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A Tank Away: Concord, N.H.

Capital expenditure

Invest a little time in this classic setting

Downtown Concord, with the State House in the background. Downtown Concord, with the State House in the background. (Paul E. Kandarian for The Boston Globe)
By Paul E. Kandarian
Globe Correspondent / May 11, 2011

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Many who think they know the state capital of New Hampshire because they have zipped through it on Interstate 93 and perhaps caught a glimpse of the State House’s golden dome don’t know what they are missing. Concord is classic New England, with a wide main drag, ample supply of 19th-century structures, a mix of old and new shops and restaurants, from the ancient low-slung L & B Tailoring to the gleaming glass-and-brick Capital Commons building, and a rich history on display at museums.

STAY The Centennial Hotel (96 Pleasant St., 603-227-9000, www.thecentennialhotel.com, $149-$169) is a Queen Anne Victorian brick-and-granite beauty that started life as a home for Civil War widows. Best bet: first-floor suite, with huge bath, circular seating area, and wide porch for spending warm nights watching traffic go by. Nearby B&Bs include Highland Lake Inn (32 Maple St., Andover, 603-735-6426, www.highlandlakeinn.com, $160-$210), a gentleman’s farmhouse built in 1767 and close to the beach at spring-fed Highland Lake; and Colby Hill Inn (33 The Oaks, Henniker, 603-428-3281, www.colbyhillinn.com, $140-$279), a 14-room establishment that overlooks perennial gardens, antique barns, and a garden gazebo.

FOOD If you wake up a bit peckish, head to White Mountain Gourmet Coffee (15 Pleasant St., 603-228-3317, www.whitemountaingourmetcoffee.com, breakfast/lunch from $3.39-$6.39) and indulge in fresh international gourmet coffee, pastries, and muffins. Come lunchtime, if you have a passion for burgers with a side of political discussion, make your way to The Barley House (132 North Main St., 603-228-6363, www.thebarleyhouse.com, entrees $8-$16), directly across from the State House, a favorite hangout for the governor and legislators. But make no mistake. This eatery is neither partisan nor parochial, having hosted the likes of the Clintons, Rudy Giuliani, and other national pols during presidential campaigns. Burgers include bison and black bean and the signature Dublin, covered with whiskey gravy and blue cheese. For dinner, a great, if decidedly upscale, choice is O Steak and Seafood (11 South Main St., 603-856-7925, www.magicfoodsrestaurantgroup.com/osteaks/, dinner entrees $15-$41), with Kobe beef burgers and lobster mac and cheese.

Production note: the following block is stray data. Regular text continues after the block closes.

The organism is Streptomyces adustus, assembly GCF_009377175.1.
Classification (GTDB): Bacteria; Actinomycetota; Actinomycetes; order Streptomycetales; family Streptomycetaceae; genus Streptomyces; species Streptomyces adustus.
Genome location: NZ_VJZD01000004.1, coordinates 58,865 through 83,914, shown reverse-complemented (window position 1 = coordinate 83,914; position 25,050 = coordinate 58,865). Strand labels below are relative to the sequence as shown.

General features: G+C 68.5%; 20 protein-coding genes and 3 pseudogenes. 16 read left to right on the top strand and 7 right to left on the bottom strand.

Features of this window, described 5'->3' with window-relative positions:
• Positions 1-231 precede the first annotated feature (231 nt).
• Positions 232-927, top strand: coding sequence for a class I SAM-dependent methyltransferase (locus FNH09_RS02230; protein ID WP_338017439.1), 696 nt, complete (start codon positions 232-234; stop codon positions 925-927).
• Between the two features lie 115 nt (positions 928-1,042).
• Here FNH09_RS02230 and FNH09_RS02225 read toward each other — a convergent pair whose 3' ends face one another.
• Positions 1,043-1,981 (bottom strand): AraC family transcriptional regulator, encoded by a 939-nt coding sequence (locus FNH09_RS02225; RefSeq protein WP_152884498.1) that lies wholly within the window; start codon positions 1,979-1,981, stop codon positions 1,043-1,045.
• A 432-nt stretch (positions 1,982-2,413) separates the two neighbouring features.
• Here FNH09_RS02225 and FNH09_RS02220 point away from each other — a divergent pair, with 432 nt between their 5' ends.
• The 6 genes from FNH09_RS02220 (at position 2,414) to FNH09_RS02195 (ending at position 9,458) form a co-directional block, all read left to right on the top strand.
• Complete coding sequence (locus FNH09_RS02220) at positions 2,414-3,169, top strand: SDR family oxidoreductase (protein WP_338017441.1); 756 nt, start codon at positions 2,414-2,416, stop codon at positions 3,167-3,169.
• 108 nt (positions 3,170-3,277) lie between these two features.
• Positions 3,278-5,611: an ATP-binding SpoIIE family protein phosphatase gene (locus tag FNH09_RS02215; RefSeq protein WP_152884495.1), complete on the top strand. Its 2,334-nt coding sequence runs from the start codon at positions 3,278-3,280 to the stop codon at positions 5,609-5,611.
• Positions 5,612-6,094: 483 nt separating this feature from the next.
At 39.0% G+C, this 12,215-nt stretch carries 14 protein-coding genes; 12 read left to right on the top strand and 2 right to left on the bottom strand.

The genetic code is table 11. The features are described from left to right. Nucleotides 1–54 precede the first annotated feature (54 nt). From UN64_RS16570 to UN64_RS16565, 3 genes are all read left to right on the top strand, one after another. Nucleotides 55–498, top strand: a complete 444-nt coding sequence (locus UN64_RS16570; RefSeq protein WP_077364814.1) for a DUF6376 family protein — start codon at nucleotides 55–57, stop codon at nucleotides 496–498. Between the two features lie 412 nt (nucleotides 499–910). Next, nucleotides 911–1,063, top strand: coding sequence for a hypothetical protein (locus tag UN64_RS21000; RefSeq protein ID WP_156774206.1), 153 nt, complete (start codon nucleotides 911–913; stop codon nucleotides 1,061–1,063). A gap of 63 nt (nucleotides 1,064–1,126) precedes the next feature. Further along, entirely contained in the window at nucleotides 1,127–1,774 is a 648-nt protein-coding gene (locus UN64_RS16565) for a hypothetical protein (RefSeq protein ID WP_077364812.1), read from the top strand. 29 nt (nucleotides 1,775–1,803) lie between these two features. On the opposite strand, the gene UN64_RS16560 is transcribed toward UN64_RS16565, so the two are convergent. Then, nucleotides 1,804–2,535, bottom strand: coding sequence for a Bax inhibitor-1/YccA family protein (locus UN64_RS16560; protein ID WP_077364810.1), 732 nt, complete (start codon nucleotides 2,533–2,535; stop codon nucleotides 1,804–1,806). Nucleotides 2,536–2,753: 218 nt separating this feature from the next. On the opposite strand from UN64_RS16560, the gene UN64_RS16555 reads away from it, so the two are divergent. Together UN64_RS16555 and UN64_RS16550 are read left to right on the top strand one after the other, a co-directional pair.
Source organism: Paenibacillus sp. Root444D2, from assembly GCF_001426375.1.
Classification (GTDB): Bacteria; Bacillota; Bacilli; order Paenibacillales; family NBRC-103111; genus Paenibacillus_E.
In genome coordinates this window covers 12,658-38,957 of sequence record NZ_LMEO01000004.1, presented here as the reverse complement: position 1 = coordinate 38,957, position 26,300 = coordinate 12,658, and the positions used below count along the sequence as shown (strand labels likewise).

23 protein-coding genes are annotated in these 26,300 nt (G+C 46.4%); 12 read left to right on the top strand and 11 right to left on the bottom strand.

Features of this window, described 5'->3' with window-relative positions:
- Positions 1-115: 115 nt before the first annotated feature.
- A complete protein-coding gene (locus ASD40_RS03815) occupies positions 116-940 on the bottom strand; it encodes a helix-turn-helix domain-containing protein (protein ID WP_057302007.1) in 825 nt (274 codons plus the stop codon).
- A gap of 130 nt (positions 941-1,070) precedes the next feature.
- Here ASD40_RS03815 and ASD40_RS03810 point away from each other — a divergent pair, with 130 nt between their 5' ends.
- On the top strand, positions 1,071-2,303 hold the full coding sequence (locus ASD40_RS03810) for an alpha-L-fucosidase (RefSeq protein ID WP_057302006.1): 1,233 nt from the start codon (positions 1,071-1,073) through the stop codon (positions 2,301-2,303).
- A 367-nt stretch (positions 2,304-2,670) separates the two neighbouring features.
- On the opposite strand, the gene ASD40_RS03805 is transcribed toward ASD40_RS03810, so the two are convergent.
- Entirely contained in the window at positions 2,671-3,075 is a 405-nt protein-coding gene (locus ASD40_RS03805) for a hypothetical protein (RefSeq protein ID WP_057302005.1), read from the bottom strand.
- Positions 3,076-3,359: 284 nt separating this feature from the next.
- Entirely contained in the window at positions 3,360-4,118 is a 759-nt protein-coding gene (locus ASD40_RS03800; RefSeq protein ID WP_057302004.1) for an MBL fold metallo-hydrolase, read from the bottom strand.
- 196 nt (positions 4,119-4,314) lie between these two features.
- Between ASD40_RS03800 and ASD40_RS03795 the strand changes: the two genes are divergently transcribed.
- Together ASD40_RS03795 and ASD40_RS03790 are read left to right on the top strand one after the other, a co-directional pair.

DURING THE DAY The League of New Hampshire Craftsmen (205 North Main St., 603-224-3375, www.nhcrafts.org) is a nonprofit founded in 1932 to help Depression-era crafters make a living, and where now you find amazing displays such as one featuring the work of 93-year-old master furniture maker Walker T. Weed. Nothing from the Weed exhibit is for sale, but occasionally works from other exhibits are. The organization moves to bigger downtown digs in July, but Weed’s work, including a ram made of white birch, black walnut, and butternut, is on display through June 22. The state’s history is magnificently shown at the New Hampshire Historical Society Museum (6 Eagle Square, 603-228-6688, www.nhhistory.org, adult admission $5.50). The museum was founded in 1823 and is a repository of Granite State artifacts, both big, like the Concord stage coach, and small, like a half-inch miniature baseball made in 1930. The newest exhibit, “Icons of History: Objects That Define New Hampshire,’’ runs through Dec. 31. Foodies will love the Concord Cooperative Market (24 South Main St., 603-225-6840, www.concordfoodcoop.coop) with a whopping produce section and variety of natural food, including organic hemp beverages, Endangered Species chocolate, and Canadian wild rice hand-harvested by canoe and airboat. Butter’s Fine Food & Wine (70 North Main St., 603-225-5995, www.buttersfinefood.com) is the place for imported artisan cheese, charcuterie, gourmet grocery items, and more, including popular Thursday afternoon wine tastings. Walk in, inhale aromas of fresh bread and cheese, and just try to not buy something.

AFTER DARK Red River Theatres (11 South Main St., 603-224-4600, www.redrivertheatres.org) is a cinema art house that shows films and hosts speakers. It runs the SNOB (Somewhat North of Boston) Film Festival, which on Sept. 15-18 will feature a lineup of independent and local films yet to be announced. Past films have included “Virtual JFK: Vietnam, If Kennedy Had Lived’’ and “Bumpers,’’ a mockumentary shot in New Hampshire. On May 20, Nathaniel Philbrick, author of “The Last Stand: Custer, Sitting Bull, and the Battle of Little Bighorn,’’ will speak about that battle. The 1,304 seats at the historic Capitol Center for the Arts (44 South Main St., 603-225-1111, www.ccanh.com) make it the state’s largest performing arts venue, which has hosted Howie Mandel, Rosanne Cash, and Crosby and Nash. On June 9, “Fiddler on the Roof’’ plays there, and on July 7, Roy Blount Jr. speaks as part of the Writers in the Spotlight series. A great spot to watch the game and hoist a brew is The Draft (67 South Main St., 603-227-1175, www.draftsportsbar.com), where sports play on more than 50 TVs on the bar’s three floors. Also hot is Green Martini Restaurant and Lounge (6 Pleasant St. extension, 603-223-6672, www.greenmartinilounge.com), with acoustic open mike nights on Wednesdays and Thursdays and live acoustic music on Friday and Saturday nights.

Paul E. Kandarian can be reached at kandarian@globe.com.